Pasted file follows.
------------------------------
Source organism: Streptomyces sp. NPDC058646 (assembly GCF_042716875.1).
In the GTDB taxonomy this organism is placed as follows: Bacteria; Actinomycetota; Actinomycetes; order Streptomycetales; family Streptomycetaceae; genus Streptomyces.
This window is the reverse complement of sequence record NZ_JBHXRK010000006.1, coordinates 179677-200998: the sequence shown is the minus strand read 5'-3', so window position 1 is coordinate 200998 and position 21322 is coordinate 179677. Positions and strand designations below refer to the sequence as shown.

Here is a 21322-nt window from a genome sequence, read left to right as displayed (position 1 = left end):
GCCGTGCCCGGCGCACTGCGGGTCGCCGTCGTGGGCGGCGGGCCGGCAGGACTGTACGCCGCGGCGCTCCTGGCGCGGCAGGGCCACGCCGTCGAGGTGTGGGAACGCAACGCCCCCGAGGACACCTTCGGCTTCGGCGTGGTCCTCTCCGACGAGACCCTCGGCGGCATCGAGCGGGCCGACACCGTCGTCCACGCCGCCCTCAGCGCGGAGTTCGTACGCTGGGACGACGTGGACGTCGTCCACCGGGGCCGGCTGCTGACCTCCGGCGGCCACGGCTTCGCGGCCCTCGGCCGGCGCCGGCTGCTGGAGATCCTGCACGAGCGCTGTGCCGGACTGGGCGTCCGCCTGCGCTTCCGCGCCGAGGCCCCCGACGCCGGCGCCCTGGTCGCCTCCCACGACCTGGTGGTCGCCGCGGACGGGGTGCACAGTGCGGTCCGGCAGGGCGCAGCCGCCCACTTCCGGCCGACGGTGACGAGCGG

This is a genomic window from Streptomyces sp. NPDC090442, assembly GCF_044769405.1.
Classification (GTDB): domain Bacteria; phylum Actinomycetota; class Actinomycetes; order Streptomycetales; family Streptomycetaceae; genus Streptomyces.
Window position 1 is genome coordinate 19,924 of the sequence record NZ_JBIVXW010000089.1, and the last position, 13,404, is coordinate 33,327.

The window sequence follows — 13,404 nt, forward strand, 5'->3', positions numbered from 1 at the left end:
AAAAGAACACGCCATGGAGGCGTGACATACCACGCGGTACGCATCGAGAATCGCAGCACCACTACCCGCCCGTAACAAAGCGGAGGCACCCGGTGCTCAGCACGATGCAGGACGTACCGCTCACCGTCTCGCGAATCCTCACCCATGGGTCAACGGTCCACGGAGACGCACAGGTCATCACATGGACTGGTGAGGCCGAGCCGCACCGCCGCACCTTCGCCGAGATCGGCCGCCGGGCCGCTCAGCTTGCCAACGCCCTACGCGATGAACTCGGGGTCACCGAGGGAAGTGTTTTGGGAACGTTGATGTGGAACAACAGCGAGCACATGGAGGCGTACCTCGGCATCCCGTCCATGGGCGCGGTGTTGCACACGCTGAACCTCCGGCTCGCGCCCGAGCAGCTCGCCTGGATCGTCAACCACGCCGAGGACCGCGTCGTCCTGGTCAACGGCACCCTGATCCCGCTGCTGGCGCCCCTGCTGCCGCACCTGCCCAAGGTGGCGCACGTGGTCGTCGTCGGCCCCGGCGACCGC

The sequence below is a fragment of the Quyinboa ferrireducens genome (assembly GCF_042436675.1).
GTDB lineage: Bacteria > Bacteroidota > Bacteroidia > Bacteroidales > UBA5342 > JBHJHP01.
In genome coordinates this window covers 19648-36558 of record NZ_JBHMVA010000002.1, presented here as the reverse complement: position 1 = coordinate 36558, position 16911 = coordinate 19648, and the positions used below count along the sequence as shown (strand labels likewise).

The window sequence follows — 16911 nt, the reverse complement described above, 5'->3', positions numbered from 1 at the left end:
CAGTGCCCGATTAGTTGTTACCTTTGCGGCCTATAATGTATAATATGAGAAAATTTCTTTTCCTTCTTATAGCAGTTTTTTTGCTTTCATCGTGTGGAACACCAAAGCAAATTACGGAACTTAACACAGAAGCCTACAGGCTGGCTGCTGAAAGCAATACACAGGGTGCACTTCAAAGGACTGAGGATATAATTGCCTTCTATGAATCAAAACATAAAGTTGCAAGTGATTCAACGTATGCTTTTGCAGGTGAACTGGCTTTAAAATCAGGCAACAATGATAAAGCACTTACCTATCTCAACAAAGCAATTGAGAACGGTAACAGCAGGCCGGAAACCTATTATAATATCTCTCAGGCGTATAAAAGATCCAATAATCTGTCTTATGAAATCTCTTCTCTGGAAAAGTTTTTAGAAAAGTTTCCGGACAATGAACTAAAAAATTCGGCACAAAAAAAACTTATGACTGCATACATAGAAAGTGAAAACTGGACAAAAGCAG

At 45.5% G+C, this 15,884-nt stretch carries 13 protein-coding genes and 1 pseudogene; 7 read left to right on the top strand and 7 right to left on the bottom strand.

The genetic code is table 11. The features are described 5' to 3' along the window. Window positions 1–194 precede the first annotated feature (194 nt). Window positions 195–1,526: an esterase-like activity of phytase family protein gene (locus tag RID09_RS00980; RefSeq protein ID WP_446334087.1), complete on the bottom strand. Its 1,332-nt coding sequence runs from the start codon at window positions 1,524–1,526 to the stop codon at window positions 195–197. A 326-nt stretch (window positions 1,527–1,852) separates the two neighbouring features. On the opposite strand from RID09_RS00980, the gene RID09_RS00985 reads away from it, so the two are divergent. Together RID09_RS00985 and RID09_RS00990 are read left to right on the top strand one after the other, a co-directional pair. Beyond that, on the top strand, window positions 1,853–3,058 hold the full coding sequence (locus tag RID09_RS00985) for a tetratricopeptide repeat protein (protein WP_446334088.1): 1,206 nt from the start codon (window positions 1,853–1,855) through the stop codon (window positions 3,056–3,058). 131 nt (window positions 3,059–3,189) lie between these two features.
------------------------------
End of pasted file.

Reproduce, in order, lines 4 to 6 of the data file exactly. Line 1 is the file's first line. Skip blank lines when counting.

Here is a 21322-nt window from a genome sequence, read left to right as displayed (position 1 = left end):
GCCGTGCCCGGCGCACTGCGGGTCGCCGTCGTGGGCGGCGGGCCGGCAGGACTGTACGCCGCGGCGCTCCTGGCGCGGCAGGGCCACGCCGTCGAGGTGTGGGAACGCAACGCCCCCGAGGACACCTTCGGCTTCGGCGTGGTCCTCTCCGACGAGACCCTCGGCGGCATCGAGCGGGCCGACACCGTCGTCCACGCCGCCCTCAGCGCGGAGTTCGTACGCTGGGACGACGTGGACGTCGTCCACCGGGGCCGGCTGCTGACCTCCGGCGGCCACGGCTTCGCGGCCCTCGGCCGGCGCCGGCTGCTGGAGATCCTGCACGAGCGCTGTGCCGGACTGGGCGTCCGCCTGCGCTTCCGCGCCGAGGCCCCCGACGCCGGCGCCCTGGTCGCCTCCCACGACCTGGTGGTCGCCGCGGACGGGGTGCACAGTGCGGTCCGGCAGGGCGCAGCCGCCCACTTCCGGCCGACGGTGACGAGCGG

This is a genomic window from Streptomyces sp. NPDC090442, assembly GCF_044769405.1.